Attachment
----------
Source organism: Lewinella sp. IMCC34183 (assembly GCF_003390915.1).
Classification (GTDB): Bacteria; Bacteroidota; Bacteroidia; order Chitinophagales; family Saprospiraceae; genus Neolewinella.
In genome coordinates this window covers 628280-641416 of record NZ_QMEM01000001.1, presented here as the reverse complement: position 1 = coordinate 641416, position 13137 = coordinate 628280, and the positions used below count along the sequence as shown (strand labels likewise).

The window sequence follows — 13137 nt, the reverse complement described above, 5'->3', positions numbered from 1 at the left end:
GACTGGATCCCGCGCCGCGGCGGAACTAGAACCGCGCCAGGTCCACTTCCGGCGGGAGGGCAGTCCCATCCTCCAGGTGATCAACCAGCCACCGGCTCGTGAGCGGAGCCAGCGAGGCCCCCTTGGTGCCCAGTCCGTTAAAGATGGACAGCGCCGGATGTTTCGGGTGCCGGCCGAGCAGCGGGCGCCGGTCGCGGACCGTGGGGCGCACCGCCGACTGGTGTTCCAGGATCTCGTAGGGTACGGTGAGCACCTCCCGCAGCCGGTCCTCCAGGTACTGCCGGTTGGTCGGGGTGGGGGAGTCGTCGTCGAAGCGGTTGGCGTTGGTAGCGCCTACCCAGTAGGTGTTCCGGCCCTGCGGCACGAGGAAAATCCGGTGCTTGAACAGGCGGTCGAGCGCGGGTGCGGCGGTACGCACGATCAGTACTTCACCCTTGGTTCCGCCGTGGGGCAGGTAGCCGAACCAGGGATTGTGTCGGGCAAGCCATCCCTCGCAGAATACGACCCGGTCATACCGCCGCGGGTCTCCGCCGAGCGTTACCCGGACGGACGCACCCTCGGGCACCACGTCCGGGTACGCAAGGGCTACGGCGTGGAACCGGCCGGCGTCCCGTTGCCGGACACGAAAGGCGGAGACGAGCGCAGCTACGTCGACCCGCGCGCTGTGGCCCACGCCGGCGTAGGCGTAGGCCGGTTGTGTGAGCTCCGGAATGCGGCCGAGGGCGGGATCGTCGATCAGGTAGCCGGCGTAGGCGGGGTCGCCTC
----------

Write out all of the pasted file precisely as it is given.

Source organism: Lewinella sp. IMCC34183 (assembly GCF_003390915.1).
Classification (GTDB): Bacteria; Bacteroidota; Bacteroidia; order Chitinophagales; family Saprospiraceae; genus Neolewinella.
In genome coordinates this window covers 628280-641416 of record NZ_QMEM01000001.1, presented here as the reverse complement: position 1 = coordinate 641416, position 13137 = coordinate 628280, and the positions used below count along the sequence as shown (strand labels likewise).

The window sequence follows — 13137 nt, the reverse complement described above, 5'->3', positions numbered from 1 at the left end:
GACTGGATCCCGCGCCGCGGCGGAACTAGAACCGCGCCAGGTCCACTTCCGGCGGGAGGGCAGTCCCATCCTCCAGGTGATCAACCAGCCACCGGCTCGTGAGCGGAGCCAGCGAGGCCCCCTTGGTGCCCAGTCCGTTAAAGATGGACAGCGCCGGATGTTTCGGGTGCCGGCCGAGCAGCGGGCGCCGGTCGCGGACCGTGGGGCGCACCGCCGACTGGTGTTCCAGGATCTCGTAGGGTACGGTGAGCACCTCCCGCAGCCGGTCCTCCAGGTACTGCCGGTTGGTCGGGGTGGGGGAGTCGTCGTCGAAGCGGTTGGCGTTGGTAGCGCCTACCCAGTAGGTGTTCCGGCCCTGCGGCACGAGGAAAATCCGGTGCTTGAACAGGCGGTCGAGCGCGGGTGCGGCGGTACGCACGATCAGTACTTCACCCTTGGTTCCGCCGTGGGGCAGGTAGCCGAACCAGGGATTGTGTCGGGCAAGCCATCCCTCGCAGAATACGACCCGGTCATACCGCCGCGGGTCTCCGCCGAGCGTTACCCGGACGGACGCACCCTCGGGCACCACGTCCGGGTACGCAAGGGCTACGGCGTGGAACCGGCCGGCGTCCCGTTGCCGGACACGAAAGGCGGAGACGAGCGCAGCTACGTCGACCCGCGCGCTGTGGCCCACGCCGGCGTAGGCGTAGGCCGGTTGTGTGAGCTCCGGAATGCGGCCGAGGGCGGGATCGTCGATCAGGTAGCCGGCGTAGGCGGGGTCGCCTC